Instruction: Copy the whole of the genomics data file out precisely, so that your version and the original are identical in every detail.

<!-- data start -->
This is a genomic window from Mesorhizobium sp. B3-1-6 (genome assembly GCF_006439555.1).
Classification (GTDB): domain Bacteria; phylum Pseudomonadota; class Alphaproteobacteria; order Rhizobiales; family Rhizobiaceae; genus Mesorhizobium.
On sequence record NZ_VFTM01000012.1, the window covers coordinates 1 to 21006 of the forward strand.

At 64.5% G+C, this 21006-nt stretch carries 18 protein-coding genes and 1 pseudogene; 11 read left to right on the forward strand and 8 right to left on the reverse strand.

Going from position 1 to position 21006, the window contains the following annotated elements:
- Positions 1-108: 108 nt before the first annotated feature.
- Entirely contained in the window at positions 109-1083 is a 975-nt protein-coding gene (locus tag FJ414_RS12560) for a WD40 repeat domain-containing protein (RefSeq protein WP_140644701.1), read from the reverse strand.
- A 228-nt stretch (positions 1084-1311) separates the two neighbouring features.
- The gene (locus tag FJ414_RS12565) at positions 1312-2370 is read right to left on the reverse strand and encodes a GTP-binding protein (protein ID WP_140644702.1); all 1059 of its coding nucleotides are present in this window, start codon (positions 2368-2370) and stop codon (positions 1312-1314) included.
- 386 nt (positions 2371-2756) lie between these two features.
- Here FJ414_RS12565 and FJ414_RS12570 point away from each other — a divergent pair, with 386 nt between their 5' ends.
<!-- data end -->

This is a genomic window from Mesorhizobium sp. B3-1-6 (genome assembly GCF_006439555.1).
Classification (GTDB): domain Bacteria; phylum Pseudomonadota; class Alphaproteobacteria; order Rhizobiales; family Rhizobiaceae; genus Mesorhizobium.
On sequence record NZ_VFTM01000012.1, the window covers coordinates 1 to 21006 of the forward strand.

At 64.5% G+C, this 21006-nt stretch carries 18 protein-coding genes and 1 pseudogene; 11 read left to right on the forward strand and 8 right to left on the reverse strand.

Going from position 1 to position 21006, the window contains the following annotated elements:
- Positions 1-108: 108 nt before the first annotated feature.
- Entirely contained in the window at positions 109-1083 is a 975-nt protein-coding gene (locus tag FJ414_RS12560) for a WD40 repeat domain-containing protein (RefSeq protein WP_140644701.1), read from the reverse strand.
- A 228-nt stretch (positions 1084-1311) separates the two neighbouring features.
- The gene (locus tag FJ414_RS12565) at positions 1312-2370 is read right to left on the reverse strand and encodes a GTP-binding protein (protein ID WP_140644702.1); all 1059 of its coding nucleotides are present in this window, start codon (positions 2368-2370) and stop codon (positions 1312-1314) included.
- 386 nt (positions 2371-2756) lie between these two features.
- Here FJ414_RS12565 and FJ414_RS12570 point away from each other — a divergent pair, with 386 nt between their 5' ends.